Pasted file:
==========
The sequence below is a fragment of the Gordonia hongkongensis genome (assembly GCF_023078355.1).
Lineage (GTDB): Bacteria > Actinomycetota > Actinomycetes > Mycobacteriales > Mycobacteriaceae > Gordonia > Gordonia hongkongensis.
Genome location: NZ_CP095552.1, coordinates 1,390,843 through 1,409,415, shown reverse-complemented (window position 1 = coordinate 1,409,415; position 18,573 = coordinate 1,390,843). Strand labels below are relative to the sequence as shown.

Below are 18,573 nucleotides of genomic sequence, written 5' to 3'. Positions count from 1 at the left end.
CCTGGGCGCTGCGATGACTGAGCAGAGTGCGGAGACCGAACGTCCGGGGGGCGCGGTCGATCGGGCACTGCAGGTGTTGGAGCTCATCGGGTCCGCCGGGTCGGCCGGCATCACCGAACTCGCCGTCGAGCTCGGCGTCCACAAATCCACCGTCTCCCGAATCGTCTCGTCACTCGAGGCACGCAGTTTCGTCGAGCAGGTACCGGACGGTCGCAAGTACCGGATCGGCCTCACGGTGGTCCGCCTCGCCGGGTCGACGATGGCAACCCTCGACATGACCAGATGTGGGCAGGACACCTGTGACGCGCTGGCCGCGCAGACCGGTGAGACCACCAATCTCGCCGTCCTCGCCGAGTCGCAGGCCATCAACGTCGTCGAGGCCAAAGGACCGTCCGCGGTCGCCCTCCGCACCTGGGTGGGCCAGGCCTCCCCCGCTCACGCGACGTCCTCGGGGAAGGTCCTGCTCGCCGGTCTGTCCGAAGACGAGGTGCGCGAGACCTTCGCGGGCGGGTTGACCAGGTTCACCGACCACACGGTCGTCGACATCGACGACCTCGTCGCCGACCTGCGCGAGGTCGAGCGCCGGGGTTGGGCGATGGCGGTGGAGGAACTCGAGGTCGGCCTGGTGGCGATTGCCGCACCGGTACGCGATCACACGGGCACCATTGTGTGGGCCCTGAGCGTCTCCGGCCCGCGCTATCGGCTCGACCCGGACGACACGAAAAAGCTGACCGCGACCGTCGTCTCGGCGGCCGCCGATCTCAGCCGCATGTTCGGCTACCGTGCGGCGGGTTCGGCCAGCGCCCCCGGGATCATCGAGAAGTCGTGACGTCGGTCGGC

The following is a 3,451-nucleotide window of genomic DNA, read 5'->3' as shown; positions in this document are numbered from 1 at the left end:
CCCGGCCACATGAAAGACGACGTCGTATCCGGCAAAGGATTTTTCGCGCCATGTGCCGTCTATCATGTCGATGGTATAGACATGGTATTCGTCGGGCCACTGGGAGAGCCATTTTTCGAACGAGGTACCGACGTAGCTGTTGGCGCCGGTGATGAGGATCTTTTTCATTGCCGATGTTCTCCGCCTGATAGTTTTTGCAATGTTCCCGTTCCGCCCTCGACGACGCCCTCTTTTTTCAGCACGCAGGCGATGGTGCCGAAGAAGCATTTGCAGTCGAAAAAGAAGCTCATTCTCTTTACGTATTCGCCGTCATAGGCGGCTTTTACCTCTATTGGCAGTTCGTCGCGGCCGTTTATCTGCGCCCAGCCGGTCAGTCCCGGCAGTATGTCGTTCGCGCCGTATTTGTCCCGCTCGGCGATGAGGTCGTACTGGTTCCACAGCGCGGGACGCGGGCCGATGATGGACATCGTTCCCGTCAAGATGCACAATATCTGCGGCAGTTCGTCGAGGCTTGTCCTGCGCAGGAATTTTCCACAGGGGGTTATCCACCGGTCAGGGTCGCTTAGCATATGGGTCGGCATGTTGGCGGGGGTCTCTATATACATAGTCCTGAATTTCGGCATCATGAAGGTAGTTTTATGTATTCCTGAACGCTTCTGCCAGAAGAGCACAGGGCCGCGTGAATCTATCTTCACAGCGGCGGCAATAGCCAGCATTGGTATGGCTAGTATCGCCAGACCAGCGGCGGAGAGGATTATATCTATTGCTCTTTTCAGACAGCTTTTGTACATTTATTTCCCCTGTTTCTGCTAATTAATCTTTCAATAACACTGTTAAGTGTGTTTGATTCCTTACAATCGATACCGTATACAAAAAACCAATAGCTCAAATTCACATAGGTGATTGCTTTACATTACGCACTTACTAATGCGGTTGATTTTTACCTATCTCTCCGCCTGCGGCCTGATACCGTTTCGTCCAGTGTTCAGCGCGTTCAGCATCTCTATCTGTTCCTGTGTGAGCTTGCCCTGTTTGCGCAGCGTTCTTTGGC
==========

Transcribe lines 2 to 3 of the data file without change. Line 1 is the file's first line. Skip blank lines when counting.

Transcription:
Lineage (GTDB): Bacteria > Actinomycetota > Actinomycetes > Mycobacteriales > Mycobacteriaceae > Gordonia > Gordonia hongkongensis.
Genome location: NZ_CP095552.1, coordinates 1,390,843 through 1,409,415, shown reverse-complemented (window position 1 = coordinate 1,409,415; position 18,573 = coordinate 1,390,843). Strand labels below are relative to the sequence as shown.